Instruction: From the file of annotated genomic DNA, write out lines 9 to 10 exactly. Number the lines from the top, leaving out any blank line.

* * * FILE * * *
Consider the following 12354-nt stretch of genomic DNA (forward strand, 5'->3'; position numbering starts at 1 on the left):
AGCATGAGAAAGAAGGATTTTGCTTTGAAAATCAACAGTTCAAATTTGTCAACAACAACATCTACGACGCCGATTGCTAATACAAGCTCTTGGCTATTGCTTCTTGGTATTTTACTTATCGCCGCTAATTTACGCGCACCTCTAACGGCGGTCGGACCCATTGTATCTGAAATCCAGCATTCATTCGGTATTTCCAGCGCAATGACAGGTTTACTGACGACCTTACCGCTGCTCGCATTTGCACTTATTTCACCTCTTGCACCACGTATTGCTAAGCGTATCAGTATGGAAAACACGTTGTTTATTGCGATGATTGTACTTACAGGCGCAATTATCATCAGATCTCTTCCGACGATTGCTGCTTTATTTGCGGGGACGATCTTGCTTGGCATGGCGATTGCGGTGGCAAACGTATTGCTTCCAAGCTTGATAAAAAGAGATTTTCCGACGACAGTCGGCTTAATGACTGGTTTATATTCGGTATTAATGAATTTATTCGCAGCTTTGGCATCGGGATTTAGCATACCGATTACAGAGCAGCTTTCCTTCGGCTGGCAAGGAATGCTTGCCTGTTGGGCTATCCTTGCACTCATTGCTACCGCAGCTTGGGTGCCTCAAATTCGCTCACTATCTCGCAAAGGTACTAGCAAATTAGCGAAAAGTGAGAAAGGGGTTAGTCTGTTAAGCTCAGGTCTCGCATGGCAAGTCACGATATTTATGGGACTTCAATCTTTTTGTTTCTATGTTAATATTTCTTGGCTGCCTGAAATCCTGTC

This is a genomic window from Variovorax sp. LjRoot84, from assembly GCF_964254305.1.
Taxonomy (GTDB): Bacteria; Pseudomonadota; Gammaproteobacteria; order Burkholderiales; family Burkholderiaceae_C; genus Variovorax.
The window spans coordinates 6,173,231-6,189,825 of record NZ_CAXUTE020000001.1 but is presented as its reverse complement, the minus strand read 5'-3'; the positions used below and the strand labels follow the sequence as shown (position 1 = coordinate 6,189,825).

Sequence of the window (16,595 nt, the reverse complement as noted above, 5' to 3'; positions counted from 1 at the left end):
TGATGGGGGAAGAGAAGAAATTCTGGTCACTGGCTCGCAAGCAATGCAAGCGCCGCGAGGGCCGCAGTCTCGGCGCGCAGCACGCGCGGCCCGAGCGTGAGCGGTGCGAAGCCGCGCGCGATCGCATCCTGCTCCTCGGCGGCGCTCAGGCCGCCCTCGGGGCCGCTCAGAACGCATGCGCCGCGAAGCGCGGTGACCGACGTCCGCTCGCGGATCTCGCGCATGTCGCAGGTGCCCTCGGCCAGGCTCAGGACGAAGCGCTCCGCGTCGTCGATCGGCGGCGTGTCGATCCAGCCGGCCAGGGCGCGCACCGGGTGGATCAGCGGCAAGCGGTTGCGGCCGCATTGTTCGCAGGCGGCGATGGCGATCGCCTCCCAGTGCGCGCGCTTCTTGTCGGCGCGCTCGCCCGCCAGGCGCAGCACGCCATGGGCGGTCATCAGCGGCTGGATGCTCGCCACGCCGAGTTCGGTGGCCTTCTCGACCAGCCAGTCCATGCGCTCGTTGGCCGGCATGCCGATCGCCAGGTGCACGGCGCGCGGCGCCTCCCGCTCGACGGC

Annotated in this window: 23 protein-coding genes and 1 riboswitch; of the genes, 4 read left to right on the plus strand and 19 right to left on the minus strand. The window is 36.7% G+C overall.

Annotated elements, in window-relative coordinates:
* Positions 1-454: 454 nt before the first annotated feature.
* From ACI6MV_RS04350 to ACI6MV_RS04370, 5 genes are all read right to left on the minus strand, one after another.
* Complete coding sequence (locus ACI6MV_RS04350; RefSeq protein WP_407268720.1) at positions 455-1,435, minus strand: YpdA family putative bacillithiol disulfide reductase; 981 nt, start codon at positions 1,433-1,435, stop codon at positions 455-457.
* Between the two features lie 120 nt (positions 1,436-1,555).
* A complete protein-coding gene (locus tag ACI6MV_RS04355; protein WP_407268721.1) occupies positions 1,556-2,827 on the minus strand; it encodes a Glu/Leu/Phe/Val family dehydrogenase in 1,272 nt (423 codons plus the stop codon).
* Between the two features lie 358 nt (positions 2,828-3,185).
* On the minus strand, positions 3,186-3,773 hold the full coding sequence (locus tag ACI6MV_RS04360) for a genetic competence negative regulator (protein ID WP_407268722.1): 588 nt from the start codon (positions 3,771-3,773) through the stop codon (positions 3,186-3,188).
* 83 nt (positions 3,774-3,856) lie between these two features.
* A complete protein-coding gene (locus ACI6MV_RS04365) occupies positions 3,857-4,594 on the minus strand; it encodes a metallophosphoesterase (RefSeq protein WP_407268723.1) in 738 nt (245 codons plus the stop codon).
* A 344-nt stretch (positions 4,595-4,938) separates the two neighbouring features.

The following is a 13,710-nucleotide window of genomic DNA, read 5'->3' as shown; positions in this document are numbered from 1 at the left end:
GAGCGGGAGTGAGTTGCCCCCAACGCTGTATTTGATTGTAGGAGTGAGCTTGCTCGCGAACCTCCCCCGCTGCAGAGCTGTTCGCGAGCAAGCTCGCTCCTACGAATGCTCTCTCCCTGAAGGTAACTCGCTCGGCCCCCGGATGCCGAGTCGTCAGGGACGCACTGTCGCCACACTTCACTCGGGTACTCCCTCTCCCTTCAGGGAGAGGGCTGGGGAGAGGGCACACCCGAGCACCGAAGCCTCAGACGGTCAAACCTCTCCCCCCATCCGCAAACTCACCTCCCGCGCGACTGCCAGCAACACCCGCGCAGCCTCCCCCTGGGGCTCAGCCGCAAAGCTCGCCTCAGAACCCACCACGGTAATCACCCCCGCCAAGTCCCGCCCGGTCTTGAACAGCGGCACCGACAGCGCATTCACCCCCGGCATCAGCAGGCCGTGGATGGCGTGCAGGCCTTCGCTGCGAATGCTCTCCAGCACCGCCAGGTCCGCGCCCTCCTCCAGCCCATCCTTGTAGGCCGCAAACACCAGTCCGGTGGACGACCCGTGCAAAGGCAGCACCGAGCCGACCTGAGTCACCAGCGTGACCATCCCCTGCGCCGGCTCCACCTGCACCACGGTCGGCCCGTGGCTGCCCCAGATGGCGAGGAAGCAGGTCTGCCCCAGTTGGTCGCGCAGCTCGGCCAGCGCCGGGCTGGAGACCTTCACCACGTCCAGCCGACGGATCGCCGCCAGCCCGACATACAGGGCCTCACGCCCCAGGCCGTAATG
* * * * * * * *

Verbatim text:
Annotated elements, in window-relative coordinates:
* Positions 1-454: 454 nt before the first annotated feature.